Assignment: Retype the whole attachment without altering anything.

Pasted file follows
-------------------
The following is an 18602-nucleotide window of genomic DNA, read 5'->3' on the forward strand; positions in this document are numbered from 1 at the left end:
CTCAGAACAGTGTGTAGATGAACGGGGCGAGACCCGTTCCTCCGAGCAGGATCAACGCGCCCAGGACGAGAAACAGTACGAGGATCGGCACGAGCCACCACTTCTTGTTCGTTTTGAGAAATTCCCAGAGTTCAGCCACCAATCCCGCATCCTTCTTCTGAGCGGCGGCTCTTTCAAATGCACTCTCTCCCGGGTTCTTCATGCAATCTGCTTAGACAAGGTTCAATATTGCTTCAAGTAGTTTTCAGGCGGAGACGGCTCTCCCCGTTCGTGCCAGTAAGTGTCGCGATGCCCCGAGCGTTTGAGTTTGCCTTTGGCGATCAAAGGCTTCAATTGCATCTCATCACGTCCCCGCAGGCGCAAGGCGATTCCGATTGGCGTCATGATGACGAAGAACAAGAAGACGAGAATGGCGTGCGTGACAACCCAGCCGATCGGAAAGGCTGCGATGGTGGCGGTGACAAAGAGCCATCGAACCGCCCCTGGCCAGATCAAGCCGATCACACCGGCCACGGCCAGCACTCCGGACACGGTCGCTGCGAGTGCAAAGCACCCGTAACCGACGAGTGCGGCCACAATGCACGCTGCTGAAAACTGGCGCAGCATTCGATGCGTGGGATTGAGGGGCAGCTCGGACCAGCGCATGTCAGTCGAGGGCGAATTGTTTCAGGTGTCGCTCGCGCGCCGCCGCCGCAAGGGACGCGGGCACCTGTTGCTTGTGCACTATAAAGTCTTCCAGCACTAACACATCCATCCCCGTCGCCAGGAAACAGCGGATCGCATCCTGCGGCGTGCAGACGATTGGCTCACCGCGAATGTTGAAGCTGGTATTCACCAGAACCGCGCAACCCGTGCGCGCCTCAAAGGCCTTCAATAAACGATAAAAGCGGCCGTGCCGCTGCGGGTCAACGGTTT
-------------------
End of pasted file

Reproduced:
The following is an 18602-nucleotide window of genomic DNA, read 5'->3' on the forward strand; positions in this document are numbered from 1 at the left end:
CTCAGAACAGTGTGTAGATGAACGGGGCGAGACCCGTTCCTCCGAGCAGGATCAACGCGCCCAGGACGAGAAACAGTACGAGGATCGGCACGAGCCACCACTTCTTGTTCGTTTTGAGAAATTCCCAGAGTTCAGCCACCAATCCCGCATCCTTCTTCTGAGCGGCGGCTCTTTCAAATGCACTCTCTCCCGGGTTCTTCATGCAATCTGCTTAGACAAGGTTCAATATTGCTTCAAGTAGTTTTCAGGCGGAGACGGCTCTCCCCGTTCGTGCCAGTAAGTGTCGCGATGCCCCGAGCGTTTGAGTTTGCCTTTGGCGATCAAAGGCTTCAATTGCATCTCATCACGTCCCCGCAGGCGCAAGGCGATTCCGATTGGCGTCATGATGACGAAGAACAAGAAGACGAGAATGGCGTGCGTGACAACCCAGCCGATCGGAAAGGCTGCGATGGTGGCGGTGACAAAGAGCCATCGAACCGCCCCTGGCCAGATCAAGCCGATCACACCGGCCACGGCCAGCACTCCGGACACGGTCGCTGCGAGTGCAAAGCACCCGTAACCGACGAGTGCGGCCACAATGCACGCTGCTGAAAACTGGCGCAGCATTCGATGCGTGGGATTGAGGGGCAGCTCGGACCAGCGCATGTCAGTCGAGGGCGAATTGTTTCAGGTGTCGCTCGCGCGCCGCCGCCGCAAGGGACGCGGGCACCTGTTGCTTGTGCACTATAAAGTCTTCCAGCACTAACACATCCATCCCCGTCGCCAGGAAACAGCGGATCGCATCCTGCGGCGTGCAGACGATTGGCTCACCGCGAATGTTGAAGCTGGTATTCACCAGAACCGCGCAACCCGTGCGCGCCTCAAAGGCCTTCAATAAACGATAAAAGCGGCCGTGCCGCTGCGGGTCAACGGTTT